• I've reviewed all patches we have in the package and tried to upstream as many as possible - and removed a few that were obsolete. We still have far too many, help is welcome to upstream ;)
Call for testing
I welcome contributions to the package, testing of glibc 2.15 and fixing of any bugs in glibc or the packages using it. I'm especially interested on tests under Xen to check that my optimizations did not break anything.

So far, one package was failing due to changes - unscd - and the upstream author provided quickly a fix. Thanks to Cristian Rodriguez for his tests!

I'm pushing glibc 2.15 now to openSUSE:Factory for the usual review and integration.

Jan 3, 2012

Finding subtile malloc bugs

Last year I've talked with a couple of engineers that had where hunting done some strange bug reports with memory corruption that upstream developers could not directly reproduce. The bugs included accessing data after a closedir call or buffer overflows. These kind of bugs normally lead to random behaviour at one point in time and are really difficult to debug. In the case of openSUSE Factory, the openSUSE developers could reproduceable trigger these since glibc comes with some helpers.
If  "MALLOC_PERTURB_" is set in the environment, then every malloc call will clear memory after every free - thus destroying its content - and also initialize malloc'ed memory (with the exception of cmalloc).

Ulrich Drepper who implements this said:
"The reason for this exercise is, of course, to find code which uses memory returned by malloc without initializing it and code which uses code after it is freed. valgrind can do this but it's costly to run. The MALLOC_PERTURB_ exchanges the ability to detect problems in 100% of the cases with speed."
In openSUSE, we set MALLOC_PERTURB_ to 69. So, if you find your memory location suddenly is filled with "E"s (ASCII 69 is 'E') or with "\272" (the bitwise inverse), you have found a bug in handling of malloc.

For more information, read Ulrich's blog or Jakub's blog.

This is only enabled for openSUSE Factory but if you're developing software yourself, I advise to set it yourself and use it to find bugs early.

Jan 2, 2012

Cleaning up Factory Packages

It's now the beginning of a new year (happy 2012 everybody!) and I'm writing about some changes that happened at the end of the last year and the period right after the openSUSE 12.1 release. Especially Coolo has used this to do a big cleaning up of our factory distribution touching most of openSUSE's 4000+ source packages this way.

Automake, autoconf, libtool removal from default build environment

Automake, autoconf and libtool are currently installed with every build and many packages don't need it. Removing unneeded packages from the default installation will make the build process faster. Therefore Coolo has started to add explicit BuildRequires lines to packages that need either of the tools and now removed these three packages from the default installation.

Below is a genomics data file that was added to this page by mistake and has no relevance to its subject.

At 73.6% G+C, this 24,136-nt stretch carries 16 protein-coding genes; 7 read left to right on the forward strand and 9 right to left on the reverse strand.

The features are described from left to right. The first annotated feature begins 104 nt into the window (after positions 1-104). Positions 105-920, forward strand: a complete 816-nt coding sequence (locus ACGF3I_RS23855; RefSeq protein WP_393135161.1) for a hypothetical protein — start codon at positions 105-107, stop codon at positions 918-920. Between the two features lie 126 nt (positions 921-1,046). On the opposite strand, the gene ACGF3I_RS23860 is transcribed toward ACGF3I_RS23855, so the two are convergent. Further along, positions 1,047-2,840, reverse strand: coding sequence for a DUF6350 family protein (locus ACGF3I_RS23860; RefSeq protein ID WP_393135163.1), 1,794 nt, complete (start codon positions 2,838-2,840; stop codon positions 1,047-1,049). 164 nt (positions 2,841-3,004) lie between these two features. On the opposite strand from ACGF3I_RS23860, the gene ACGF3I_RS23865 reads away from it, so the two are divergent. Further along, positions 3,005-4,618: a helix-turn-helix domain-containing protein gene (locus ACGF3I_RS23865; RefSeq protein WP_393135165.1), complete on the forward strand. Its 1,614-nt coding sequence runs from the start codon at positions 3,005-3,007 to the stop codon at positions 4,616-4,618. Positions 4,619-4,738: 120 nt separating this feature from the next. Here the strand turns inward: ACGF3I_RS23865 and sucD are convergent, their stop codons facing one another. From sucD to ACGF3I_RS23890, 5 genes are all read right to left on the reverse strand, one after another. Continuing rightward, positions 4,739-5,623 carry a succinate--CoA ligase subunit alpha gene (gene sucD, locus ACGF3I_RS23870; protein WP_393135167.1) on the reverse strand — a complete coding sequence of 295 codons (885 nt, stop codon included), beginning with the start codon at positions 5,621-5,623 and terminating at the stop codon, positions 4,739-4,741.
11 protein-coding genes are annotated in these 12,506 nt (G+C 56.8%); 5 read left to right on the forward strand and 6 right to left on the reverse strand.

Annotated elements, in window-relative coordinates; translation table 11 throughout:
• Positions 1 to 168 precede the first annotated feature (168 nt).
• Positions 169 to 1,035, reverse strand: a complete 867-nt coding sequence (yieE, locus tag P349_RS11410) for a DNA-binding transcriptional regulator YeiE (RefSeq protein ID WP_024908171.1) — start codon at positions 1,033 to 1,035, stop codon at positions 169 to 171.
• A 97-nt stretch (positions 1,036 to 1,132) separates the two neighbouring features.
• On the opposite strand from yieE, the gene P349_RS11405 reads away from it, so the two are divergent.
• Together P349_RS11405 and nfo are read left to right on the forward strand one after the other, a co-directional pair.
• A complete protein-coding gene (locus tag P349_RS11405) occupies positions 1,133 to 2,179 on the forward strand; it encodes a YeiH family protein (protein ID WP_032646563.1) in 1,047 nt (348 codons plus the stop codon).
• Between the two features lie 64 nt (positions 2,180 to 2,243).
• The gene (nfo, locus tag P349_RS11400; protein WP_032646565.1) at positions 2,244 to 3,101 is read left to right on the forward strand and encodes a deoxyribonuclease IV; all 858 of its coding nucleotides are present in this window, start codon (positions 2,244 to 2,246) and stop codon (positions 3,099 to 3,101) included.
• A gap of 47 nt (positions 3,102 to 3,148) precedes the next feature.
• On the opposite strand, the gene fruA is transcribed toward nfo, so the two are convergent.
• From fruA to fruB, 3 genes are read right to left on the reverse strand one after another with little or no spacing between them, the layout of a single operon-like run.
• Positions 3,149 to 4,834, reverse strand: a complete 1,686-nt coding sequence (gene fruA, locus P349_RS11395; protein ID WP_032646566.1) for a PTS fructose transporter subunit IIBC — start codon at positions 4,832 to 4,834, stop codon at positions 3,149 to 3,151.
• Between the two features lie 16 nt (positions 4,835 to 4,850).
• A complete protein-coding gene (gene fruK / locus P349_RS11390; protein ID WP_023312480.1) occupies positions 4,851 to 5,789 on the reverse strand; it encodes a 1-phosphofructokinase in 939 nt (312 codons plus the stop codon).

Packaging files twice is a bug

Some packages installed the same file in different sub packages or as another package - without adding a conflict on the other package. Coolo made the check fatal that checks for this situation to avoid packaging bugs.

Removing old %suse_update_config macro

As Coolo said:
"...I made the %suse_update_config macro a wrapper for autoreconf --force --install and removed it from all packages that crossed my way (with a SR to the devel project of course . The macro was used by SUSE when porting SLES7 (yes, that was the first sles actually  to s390 and power. But in the last 10 years most packages should have seen an update of their config - but the macro stayed. It's time to give the macro a rest in macro heaven."

Use SPDX license tag

We're using in the "License:" header now the SPDX definition.

Stricter checks for submission to Factory

Before a package gets checked into openSUSE:Factory, some automatic checks are done before the review team reviews the package. These checks have now been enhanced. A major change is that the URL given for source files is now used to verify that the downloaded file is really the one on the given URL. If this fails, you can run the service manually (use "osc service localrun download_files") to check for failures.

New format_spec files service

A new format_spec files service has been implemented by Coolo and was used in his submit requests introducing other changes. Included are the following changes to the spec file:
  • remove obsolete #norootforbuild lines
  • remove duplicated group and license from sub packages if all sub-packages have the same license
  • patch license field to apply to
  • split buildrequires in single lines
He also changed a couple of packages directly where
  • license can be autoconverted (otherwise legal needs to review anyway)
  • devel project has unmodified branch
  • devel project is not in black list

Getting rid of /etc/tmpdirs.d

In the past /etc/tmpdirs.d was used with SysV init scripts and systemd used tmpfiles.d. Now the SysV init scripts call tmpfiles.d as well - and do not handle tmpdirs.d anymore. All packages with tmpdirs.d usage have been adjusted.

Obsoleted %suse_update_desktop_file

Coolo changed the way the openSUSE desktop files which are used by the application menus of the desktops can be translated and changed. Instead of manually calling %suse_update_desktop, a check script collects all desktop files and makes them available for translation. So, if a package only calls %suse_update_desktop_file without any options, the call can be removed completely.
[Update 2012-01-03] Since other distributions are using "desktop-file-install" and "desktop-file-edit", packages can use that one as well to edit the desktop files. These are part of the package desktop-file-utils that need to be installed via "BuildRequires". [End update]